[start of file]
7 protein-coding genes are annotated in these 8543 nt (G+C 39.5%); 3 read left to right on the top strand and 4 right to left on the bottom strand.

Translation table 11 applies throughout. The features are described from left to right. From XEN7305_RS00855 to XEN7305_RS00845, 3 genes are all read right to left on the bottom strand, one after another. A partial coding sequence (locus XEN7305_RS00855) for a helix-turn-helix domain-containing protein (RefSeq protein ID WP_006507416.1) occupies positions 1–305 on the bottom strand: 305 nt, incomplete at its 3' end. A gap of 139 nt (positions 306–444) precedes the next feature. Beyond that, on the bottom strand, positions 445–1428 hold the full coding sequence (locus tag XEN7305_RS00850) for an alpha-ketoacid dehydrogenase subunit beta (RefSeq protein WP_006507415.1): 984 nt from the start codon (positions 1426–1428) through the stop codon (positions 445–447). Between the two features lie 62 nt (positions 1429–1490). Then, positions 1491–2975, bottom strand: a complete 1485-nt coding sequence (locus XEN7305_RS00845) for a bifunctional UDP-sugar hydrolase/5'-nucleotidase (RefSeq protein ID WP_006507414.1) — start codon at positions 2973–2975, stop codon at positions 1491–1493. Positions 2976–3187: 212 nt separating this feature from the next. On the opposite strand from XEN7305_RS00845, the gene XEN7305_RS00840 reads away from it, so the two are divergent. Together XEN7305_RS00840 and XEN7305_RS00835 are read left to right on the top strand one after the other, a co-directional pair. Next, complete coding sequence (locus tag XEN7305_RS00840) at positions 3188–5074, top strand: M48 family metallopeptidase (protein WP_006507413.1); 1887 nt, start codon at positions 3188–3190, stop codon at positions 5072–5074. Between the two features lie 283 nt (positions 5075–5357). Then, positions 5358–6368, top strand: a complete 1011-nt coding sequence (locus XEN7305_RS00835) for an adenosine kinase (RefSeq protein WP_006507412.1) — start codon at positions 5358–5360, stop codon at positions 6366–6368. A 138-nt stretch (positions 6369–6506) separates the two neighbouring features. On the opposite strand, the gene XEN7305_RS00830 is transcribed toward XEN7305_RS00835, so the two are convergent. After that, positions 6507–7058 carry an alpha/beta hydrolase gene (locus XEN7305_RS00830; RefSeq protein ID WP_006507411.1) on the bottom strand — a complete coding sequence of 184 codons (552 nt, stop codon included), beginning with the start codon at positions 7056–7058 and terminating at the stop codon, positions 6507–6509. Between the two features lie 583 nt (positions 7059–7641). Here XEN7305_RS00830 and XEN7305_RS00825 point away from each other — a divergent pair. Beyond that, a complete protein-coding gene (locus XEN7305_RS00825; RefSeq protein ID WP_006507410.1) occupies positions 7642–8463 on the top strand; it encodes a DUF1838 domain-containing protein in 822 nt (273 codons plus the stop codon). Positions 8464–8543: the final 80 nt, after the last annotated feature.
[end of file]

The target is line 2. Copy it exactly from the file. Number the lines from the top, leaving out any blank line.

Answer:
Translation table 11 applies throughout. The features are described from left to right. From XEN7305_RS00855 to XEN7305_RS00845, 3 genes are all read right to left on the bottom strand, one after another. A partial coding sequence (locus XEN7305_RS00855) for a helix-turn-helix domain-containing protein (RefSeq protein ID WP_006507416.1) occupies positions 1–305 on the bottom strand: 305 nt, incomplete at its 3' end. A gap of 139 nt (positions 306–444) precedes the next feature. Beyond that, on the bottom strand, positions 445–1428 hold the full coding sequence (locus tag XEN7305_RS00850) for an alpha-ketoacid dehydrogenase subunit beta (RefSeq protein WP_006507415.1): 984 nt from the start codon (positions 1426–1428) through the stop codon (positions 445–447). Between the two features lie 62 nt (positions 1429–1490). Then, positions 1491–2975, bottom strand: a complete 1485-nt coding sequence (locus XEN7305_RS00845) for a bifunctional UDP-sugar hydrolase/5'-nucleotidase (RefSeq protein ID WP_006507414.1) — start codon at positions 2973–2975, stop codon at positions 1491–1493. Positions 2976–3187: 212 nt separating this feature from the next. On the opposite strand from XEN7305_RS00845, the gene XEN7305_RS00840 reads away from it, so the two are divergent. Together XEN7305_RS00840 and XEN7305_RS00835 are read left to right on the top strand one after the other, a co-directional pair. Next, complete coding sequence (locus tag XEN7305_RS00840) at positions 3188–5074, top strand: M48 family metallopeptidase (protein WP_006507413.1); 1887 nt, start codon at positions 3188–3190, stop codon at positions 5072–5074. Between the two features lie 283 nt (positions 5075–5357). Then, positions 5358–6368, top strand: a complete 1011-nt coding sequence (locus XEN7305_RS00835) for an adenosine kinase (RefSeq protein WP_006507412.1) — start codon at positions 5358–5360, stop codon at positions 6366–6368. A 138-nt stretch (positions 6369–6506) separates the two neighbouring features. On the opposite strand, the gene XEN7305_RS00830 is transcribed toward XEN7305_RS00835, so the two are convergent. After that, positions 6507–7058 carry an alpha/beta hydrolase gene (locus XEN7305_RS00830; RefSeq protein ID WP_006507411.1) on the bottom strand — a complete coding sequence of 184 codons (552 nt, stop codon included), beginning with the start codon at positions 7056–7058 and terminating at the stop codon, positions 6507–6509. Between the two features lie 583 nt (positions 7059–7641). Here XEN7305_RS00830 and XEN7305_RS00825 point away from each other — a divergent pair. Beyond that, a complete protein-coding gene (locus XEN7305_RS00825; RefSeq protein ID WP_006507410.1) occupies positions 7642–8463 on the top strand; it encodes a DUF1838 domain-containing protein in 822 nt (273 codons plus the stop codon). Positions 8464–8543: the final 80 nt, after the last annotated feature.